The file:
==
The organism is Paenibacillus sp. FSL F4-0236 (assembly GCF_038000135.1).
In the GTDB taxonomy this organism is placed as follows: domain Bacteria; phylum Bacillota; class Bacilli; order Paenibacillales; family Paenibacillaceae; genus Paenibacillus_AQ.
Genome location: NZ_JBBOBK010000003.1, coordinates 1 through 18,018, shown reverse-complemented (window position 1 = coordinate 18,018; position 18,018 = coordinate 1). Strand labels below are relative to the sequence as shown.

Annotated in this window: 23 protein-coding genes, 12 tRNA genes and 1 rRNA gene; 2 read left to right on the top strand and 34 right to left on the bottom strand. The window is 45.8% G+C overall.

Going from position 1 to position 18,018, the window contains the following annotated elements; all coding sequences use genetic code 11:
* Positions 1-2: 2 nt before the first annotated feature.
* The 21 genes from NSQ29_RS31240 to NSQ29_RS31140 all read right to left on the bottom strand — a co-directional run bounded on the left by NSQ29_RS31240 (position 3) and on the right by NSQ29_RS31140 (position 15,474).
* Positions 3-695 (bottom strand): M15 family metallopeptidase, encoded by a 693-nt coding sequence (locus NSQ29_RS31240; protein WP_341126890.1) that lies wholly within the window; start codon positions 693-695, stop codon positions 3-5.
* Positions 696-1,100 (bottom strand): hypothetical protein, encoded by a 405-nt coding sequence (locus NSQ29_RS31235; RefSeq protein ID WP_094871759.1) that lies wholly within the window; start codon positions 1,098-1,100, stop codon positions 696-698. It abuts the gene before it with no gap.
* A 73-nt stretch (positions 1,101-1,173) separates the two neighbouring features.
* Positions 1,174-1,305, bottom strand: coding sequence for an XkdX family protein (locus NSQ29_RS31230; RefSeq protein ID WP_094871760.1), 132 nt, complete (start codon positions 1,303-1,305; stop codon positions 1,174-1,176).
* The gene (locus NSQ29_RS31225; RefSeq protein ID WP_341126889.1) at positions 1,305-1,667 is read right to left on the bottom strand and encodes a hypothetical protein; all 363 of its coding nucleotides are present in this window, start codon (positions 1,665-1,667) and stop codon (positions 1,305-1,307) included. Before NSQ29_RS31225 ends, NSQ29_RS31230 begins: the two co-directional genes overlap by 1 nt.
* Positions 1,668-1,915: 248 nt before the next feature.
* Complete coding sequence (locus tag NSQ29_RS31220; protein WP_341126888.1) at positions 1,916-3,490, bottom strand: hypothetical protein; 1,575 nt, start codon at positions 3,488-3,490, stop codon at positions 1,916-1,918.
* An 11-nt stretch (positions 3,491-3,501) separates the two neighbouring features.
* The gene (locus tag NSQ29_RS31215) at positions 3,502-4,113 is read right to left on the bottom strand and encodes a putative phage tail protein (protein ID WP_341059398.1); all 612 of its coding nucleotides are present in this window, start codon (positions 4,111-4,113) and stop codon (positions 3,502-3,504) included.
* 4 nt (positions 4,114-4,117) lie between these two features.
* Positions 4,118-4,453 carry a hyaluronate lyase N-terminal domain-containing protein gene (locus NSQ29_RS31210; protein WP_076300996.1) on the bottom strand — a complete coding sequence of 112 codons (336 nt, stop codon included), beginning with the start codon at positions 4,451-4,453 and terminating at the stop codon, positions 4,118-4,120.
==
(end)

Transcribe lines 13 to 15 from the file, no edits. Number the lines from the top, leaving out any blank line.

* Positions 1,668-1,915: 248 nt before the next feature.
* Complete coding sequence (locus tag NSQ29_RS31220; protein WP_341126888.1) at positions 1,916-3,490, bottom strand: hypothetical protein; 1,575 nt, start codon at positions 3,488-3,490, stop codon at positions 1,916-1,918.
* An 11-nt stretch (positions 3,491-3,501) separates the two neighbouring features.